--(11m2) The Devonian Dawson Bay formation is a carbonate which shows evidence of subaerial erosion (Pound, 1988, p. 879; Dunn, 1983, p. 79,85) which can't be created under flood waters.

A: __[Could the limestone have been eroded between tsunamis?]

_11. <<____<Dating in Part 2>
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_11k. <<____
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_11m1. <<____
_11m2. <<____

==2_ C14 Dating Diamonds
- D: why would anyone talk about carbon dating something like a diamond? That makes NO sense. It's ONLY useful for dating things that we know were once alive. It tells us with incredible accuracy, up to 50,000 years (with current precision of measurement but it may increase with newer technology) , how long ago the living cells in a material stopped continually replenishing their C14 content, i.e. when they DIED. Based strictly on the carbon dating of formerly living things and disregarding mounds of other evidence, we know factually that there were living things walking the Earth 50,000+ years ago.

Erosion Rate & Seafloor Sediments
- Re: One of the best evidence is coastal and continental erosion. At the current rates of erosion the continents would all erode completely below sea level within 20 million years and the seafloors would have deep deposits of sediment. The seafloors have very little sediment.
- MS: That's completely incorrect. Erosion rates are nowhere near high enough to do that. And the seafloors are made up almost entirely of sedimentary rock, except in the tectonically-active areas where new rock is being formed by subsurface vulcanism.

Impact Overheating
- An impact strong enough to move the Americas by 2000 miles in a day would have turned the planet into a glowing cinder. It wouldn't cause a "Great Flood," as there would be no water left. Or air. Or anything else, other than molten rock. It would send so much crustal material into orbit that the resulting dead rock would have a ring system. There's a good chance that the ring material would impact the moon, creating enough "drag" to slow its orbital speed to the point that it actually crashed back to Earth eventually, effectively destroying both bodies.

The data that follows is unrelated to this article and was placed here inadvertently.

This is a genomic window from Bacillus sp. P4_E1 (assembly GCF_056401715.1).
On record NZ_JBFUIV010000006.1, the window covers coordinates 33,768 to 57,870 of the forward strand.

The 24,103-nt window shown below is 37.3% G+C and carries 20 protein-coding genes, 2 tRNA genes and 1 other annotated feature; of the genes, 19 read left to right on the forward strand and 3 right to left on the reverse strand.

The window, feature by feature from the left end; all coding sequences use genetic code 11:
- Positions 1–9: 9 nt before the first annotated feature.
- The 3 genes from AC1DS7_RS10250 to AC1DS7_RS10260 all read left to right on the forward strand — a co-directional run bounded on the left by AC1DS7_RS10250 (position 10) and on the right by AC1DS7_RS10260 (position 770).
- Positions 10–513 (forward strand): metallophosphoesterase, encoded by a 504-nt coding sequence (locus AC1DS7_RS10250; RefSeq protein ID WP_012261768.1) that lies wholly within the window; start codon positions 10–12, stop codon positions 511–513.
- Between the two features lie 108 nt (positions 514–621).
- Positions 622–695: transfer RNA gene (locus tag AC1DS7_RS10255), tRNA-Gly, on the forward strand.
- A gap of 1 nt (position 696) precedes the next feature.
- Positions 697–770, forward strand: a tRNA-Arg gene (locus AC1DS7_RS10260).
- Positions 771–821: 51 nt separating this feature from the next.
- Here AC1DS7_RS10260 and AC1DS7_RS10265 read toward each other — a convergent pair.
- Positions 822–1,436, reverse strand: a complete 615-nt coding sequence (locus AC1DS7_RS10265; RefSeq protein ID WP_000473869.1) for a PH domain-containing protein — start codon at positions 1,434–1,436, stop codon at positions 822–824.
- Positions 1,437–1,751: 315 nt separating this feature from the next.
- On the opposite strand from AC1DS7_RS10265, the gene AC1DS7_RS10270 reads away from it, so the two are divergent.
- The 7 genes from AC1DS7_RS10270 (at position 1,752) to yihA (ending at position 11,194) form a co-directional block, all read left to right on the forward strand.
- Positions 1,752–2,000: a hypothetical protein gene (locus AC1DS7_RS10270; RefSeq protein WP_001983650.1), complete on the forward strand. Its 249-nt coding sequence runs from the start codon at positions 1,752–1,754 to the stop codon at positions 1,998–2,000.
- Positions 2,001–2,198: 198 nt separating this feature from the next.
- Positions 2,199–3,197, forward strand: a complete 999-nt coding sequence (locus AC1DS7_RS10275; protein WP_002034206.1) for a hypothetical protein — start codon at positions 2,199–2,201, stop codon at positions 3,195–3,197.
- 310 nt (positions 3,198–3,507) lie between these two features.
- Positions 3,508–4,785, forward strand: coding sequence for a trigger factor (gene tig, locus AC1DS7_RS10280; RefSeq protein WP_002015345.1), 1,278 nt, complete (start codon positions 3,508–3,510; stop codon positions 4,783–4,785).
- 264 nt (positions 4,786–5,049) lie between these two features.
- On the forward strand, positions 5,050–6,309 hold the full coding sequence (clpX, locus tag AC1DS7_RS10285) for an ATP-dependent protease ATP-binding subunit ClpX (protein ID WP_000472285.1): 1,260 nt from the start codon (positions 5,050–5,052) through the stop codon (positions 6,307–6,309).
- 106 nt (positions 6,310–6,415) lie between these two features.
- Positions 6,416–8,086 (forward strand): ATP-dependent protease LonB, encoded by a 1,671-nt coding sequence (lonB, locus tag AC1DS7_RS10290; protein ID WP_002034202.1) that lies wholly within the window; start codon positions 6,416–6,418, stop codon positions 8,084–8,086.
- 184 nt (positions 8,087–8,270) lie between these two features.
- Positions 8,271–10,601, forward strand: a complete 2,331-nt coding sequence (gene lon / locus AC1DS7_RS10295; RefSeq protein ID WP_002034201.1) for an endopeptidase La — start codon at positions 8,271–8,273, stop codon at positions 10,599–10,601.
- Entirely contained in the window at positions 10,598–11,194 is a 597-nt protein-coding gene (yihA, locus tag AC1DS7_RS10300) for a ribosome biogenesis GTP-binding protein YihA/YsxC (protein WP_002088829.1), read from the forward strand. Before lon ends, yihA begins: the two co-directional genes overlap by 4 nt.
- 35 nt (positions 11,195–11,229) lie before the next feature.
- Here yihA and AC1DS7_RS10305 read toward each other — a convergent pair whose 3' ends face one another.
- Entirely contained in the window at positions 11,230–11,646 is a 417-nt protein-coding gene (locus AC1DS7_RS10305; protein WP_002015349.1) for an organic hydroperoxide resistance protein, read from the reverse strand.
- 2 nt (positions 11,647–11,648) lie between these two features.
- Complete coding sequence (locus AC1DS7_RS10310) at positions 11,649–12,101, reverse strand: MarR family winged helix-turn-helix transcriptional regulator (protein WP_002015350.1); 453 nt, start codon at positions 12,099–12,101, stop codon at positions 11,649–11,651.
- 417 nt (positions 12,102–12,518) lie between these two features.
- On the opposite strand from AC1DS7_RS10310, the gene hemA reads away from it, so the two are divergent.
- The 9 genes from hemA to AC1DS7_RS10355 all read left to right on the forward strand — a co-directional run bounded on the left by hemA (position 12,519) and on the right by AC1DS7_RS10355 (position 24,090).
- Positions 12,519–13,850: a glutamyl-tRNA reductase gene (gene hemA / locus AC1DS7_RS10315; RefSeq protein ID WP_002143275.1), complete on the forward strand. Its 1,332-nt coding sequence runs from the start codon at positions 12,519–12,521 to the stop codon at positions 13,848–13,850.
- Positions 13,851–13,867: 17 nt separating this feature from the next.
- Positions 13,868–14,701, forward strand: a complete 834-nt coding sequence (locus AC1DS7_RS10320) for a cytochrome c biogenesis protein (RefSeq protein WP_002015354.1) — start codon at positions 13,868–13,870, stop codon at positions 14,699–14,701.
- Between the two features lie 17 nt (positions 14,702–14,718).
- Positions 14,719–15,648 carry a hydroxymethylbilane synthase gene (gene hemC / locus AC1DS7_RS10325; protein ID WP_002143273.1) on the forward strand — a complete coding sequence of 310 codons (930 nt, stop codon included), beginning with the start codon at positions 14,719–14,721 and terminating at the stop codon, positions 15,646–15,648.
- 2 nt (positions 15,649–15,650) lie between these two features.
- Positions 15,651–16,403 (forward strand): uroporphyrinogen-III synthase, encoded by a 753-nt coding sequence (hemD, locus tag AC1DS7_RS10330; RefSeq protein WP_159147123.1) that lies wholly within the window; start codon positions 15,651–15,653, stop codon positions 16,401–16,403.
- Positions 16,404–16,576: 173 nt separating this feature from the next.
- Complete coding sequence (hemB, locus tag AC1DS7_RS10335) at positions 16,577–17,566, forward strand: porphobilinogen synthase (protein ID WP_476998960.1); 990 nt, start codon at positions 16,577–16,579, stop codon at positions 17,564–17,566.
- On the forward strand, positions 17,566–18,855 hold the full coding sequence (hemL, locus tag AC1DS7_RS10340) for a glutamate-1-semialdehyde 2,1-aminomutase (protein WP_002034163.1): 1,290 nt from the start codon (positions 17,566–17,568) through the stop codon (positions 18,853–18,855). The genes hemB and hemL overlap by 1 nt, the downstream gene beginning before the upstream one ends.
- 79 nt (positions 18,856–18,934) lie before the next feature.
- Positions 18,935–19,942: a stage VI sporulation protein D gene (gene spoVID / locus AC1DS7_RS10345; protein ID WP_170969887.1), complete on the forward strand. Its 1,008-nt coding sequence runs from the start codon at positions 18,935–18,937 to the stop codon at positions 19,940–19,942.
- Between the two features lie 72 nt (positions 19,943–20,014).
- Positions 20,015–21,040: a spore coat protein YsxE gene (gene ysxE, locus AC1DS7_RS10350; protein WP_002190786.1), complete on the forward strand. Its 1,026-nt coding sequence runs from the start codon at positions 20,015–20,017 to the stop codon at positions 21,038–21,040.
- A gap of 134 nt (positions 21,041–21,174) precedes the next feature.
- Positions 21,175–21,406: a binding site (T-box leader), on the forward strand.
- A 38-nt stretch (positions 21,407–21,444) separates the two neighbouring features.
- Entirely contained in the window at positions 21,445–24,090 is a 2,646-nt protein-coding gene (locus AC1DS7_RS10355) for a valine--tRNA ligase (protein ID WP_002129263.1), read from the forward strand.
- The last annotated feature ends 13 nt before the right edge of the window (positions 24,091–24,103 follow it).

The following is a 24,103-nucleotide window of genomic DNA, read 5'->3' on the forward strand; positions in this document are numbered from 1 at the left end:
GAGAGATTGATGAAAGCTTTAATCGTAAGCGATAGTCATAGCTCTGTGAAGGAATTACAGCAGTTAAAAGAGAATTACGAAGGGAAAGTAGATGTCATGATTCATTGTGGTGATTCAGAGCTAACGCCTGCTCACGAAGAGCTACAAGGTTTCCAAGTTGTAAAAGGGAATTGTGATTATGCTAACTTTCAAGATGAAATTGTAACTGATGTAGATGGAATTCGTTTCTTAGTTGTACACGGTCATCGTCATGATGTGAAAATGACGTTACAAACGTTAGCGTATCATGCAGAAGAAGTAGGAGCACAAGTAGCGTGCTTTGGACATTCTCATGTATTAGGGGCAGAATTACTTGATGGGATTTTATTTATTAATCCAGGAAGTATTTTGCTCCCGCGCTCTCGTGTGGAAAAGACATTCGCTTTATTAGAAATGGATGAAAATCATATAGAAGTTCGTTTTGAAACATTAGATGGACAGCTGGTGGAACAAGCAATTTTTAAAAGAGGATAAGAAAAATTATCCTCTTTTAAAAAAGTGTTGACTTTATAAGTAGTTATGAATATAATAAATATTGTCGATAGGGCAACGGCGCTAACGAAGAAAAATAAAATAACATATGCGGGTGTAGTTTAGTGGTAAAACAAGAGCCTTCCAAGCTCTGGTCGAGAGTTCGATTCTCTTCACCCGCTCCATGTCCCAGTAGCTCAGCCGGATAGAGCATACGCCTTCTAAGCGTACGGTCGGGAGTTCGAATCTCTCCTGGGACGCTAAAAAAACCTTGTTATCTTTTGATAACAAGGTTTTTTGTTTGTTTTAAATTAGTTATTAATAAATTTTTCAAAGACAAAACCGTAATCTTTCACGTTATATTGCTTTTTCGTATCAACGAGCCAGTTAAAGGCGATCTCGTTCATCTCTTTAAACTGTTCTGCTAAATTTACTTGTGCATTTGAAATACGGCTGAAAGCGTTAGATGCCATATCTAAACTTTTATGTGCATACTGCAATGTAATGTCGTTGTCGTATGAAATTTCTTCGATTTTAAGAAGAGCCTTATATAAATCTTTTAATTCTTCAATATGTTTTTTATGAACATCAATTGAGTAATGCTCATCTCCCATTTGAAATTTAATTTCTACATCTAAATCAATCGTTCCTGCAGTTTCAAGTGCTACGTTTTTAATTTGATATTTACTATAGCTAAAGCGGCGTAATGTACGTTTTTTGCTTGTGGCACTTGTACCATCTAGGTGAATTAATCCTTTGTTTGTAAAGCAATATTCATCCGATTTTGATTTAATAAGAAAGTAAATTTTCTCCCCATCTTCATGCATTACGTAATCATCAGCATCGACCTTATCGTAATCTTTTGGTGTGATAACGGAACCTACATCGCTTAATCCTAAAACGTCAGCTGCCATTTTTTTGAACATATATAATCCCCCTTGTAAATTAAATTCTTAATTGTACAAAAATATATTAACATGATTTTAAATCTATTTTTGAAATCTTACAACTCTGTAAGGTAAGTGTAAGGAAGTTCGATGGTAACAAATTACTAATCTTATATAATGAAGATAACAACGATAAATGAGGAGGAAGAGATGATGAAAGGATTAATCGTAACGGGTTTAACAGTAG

- Those who do radioactive dating don't agree with your claims.
- Erosion rates don't even vaguely approach what you've claimed.
- Seafloors do have deep deposits of sediment.
- And an impact that could move continents would have destroyed the planet, as far as it being anything approaching something that could have life (and could have actually physically destroyed the planet, turning it into an asteroid belt) .

That is something Berthault's experiments apparently showed. When tsunamis deposit strata they separate the strata according to grain size etc. Since they are deposited simultaneously in a megasequence they form curved strata in basins. The curves of the strata nearly follow the curves of each basin surface, except that each stratum is a bit thicker at the bottom than on the sides, like this:
Silicon 28.1 4 0.000142

=2) Randall Carlson reasoned that Halloween commemorates mass killings of people from meteorite impacts in ancient times when there were many larger meteors in the Taurid meteor stream. Earth crosses this stream each year in early November. Comet Encke appears to be the largest body in that stream now, although it takes hundreds of years to complete an orbit in this elliptical stream. The stream could be where a planet-like body came from that produced megatsunamis on Earth. If this body was the Moon on a former elliptical orbit, it has been determined that such an orbit can become circular within decades to centuries, when there is sufficient stationary hydrogen or dust in the vicinity. Such dust would be produced from asteroid or meteor collisions. Also, there's evidence that Earth's atmosphere was larger in the past, which could also have produced enough drag on the Moon at perigee to help circularize its orbit. We don't have enough evidence yet to decide whether the body was likely the Moon or not.

=2) Jeremy Auldaney: February 2016.
Trilobites in limestone are usually un-flattened in a living position, unlike the commonly flattened fossils in shale and slate.

- The Cambrian Deadwood Formation consists of a lower sandstone with scolithos burrows widely found in similar basal sandstones around the world.
__[- The Moine Thrust -
- Closely spaced Skolithos burrows of the Tumblagooda Sandstone can be up to 1 metre long
- ]
__[Definition of basal conglomerate. A well-sorted, lithologically homogeneous conglomerate that forms the bottom stratigraphic unit of a sedimentary series and that rests on a surface of erosion, thereby marking an unconformity; esp. a coarse-grained beach deposit of an encroaching or transgressive sea.]